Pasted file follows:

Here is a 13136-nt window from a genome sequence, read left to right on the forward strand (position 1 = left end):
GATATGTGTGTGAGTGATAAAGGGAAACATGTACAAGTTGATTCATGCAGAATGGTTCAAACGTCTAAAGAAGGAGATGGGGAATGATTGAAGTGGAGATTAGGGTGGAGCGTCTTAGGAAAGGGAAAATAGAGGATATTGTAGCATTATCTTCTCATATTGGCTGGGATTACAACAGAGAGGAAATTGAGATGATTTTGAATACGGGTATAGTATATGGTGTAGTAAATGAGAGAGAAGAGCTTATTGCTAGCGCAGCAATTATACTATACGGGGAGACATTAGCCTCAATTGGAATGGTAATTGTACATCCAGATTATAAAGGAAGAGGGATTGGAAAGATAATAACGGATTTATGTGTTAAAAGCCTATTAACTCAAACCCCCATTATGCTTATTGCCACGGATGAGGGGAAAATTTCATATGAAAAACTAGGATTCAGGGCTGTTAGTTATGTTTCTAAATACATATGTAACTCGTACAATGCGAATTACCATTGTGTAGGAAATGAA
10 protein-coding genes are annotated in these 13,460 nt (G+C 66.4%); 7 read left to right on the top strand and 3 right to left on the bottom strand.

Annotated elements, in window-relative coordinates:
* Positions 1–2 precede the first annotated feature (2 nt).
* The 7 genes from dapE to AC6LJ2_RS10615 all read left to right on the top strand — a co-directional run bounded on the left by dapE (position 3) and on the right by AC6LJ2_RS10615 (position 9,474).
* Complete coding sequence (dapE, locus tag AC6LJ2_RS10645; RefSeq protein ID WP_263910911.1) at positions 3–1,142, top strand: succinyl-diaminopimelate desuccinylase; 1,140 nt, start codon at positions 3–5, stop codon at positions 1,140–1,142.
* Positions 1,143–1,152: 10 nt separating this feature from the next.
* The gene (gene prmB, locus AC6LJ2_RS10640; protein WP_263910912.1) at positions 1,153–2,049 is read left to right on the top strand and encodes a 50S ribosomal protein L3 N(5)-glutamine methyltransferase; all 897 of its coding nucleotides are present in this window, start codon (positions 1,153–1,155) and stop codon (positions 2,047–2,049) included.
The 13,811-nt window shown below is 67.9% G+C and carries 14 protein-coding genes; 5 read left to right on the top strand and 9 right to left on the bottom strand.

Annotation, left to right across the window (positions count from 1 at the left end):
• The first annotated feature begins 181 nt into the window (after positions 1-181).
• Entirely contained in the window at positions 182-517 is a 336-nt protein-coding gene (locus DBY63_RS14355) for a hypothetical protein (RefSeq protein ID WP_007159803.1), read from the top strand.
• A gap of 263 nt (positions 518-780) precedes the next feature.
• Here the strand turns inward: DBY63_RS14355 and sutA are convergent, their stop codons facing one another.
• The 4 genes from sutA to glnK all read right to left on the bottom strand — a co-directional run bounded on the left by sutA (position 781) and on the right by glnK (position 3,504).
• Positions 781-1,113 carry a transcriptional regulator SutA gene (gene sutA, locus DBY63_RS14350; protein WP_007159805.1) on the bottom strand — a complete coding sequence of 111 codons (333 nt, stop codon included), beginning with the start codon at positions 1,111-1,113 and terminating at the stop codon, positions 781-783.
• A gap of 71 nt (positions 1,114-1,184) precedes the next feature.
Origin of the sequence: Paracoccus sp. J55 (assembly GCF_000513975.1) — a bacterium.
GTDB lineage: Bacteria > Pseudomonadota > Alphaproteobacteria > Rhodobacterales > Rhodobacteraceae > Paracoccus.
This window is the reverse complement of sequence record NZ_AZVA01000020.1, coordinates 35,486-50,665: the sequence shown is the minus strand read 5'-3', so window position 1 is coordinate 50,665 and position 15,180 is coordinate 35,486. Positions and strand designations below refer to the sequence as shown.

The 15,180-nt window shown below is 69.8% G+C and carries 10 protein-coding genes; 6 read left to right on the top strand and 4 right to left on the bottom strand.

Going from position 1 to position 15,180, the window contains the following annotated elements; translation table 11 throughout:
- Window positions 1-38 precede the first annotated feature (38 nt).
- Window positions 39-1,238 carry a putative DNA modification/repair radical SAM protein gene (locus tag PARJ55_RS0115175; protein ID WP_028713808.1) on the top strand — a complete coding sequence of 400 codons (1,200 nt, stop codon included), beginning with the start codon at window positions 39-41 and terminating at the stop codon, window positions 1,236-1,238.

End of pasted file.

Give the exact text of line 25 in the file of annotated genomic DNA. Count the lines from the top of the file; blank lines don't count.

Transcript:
- Window positions 39-1,238 carry a putative DNA modification/repair radical SAM protein gene (locus tag PARJ55_RS0115175; protein ID WP_028713808.1) on the top strand — a complete coding sequence of 400 codons (1,200 nt, stop codon included), beginning with the start codon at window positions 39-41 and terminating at the stop codon, window positions 1,236-1,238.